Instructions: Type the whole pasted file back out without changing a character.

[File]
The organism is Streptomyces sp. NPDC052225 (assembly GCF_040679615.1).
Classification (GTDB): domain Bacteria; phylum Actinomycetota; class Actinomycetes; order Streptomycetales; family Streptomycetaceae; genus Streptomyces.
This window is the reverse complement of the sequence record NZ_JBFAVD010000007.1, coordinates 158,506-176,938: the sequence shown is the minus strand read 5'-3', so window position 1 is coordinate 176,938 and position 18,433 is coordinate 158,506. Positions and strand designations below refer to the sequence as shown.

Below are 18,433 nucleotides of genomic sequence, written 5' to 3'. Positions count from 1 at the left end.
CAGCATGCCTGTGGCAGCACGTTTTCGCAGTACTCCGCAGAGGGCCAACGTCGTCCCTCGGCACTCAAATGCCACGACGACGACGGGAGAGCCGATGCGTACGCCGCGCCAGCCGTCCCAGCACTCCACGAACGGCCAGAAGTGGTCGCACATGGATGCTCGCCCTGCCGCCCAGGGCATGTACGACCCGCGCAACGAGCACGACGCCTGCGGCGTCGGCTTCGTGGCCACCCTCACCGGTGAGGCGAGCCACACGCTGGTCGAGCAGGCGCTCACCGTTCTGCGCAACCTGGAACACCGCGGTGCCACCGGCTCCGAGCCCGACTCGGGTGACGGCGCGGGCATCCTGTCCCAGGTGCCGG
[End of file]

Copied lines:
The organism is Streptomyces sp. NPDC052225 (assembly GCF_040679615.1).
Classification (GTDB): domain Bacteria; phylum Actinomycetota; class Actinomycetes; order Streptomycetales; family Streptomycetaceae; genus Streptomyces.
This window is the reverse complement of the sequence record NZ_JBFAVD010000007.1, coordinates 158,506-176,938: the sequence shown is the minus strand read 5'-3', so window position 1 is coordinate 176,938 and position 18,433 is coordinate 158,506. Positions and strand designations below refer to the sequence as shown.

Below are 18,433 nucleotides of genomic sequence, written 5' to 3'. Positions count from 1 at the left end.
CAGCATGCCTGTGGCAGCACGTTTTCGCAGTACTCCGCAGAGGGCCAACGTCGTCCCTCGGCACTCAAATGCCACGACGACGACGGGAGAGCCGATGCGTACGCCGCGCCAGCCGTCCCAGCACTCCACGAACGGCCAGAAGTGGTCGCACATGGATGCTCGCCCTGCCGCCCAGGGCATGTACGACCCGCGCAACGAGCACGACGCCTGCGGCGTCGGCTTCGTGGCCACCCTCACCGGTGAGGCGAGCCACACGCTGGTCGAGCAGGCGCTCACCGTTCTGCGCAACCTGGAACACCGCGGTGCCACCGGCTCCGAGCCCGACTCGGGTGACGGCGCGGGCATCCTGTCCCAGGTGCCGG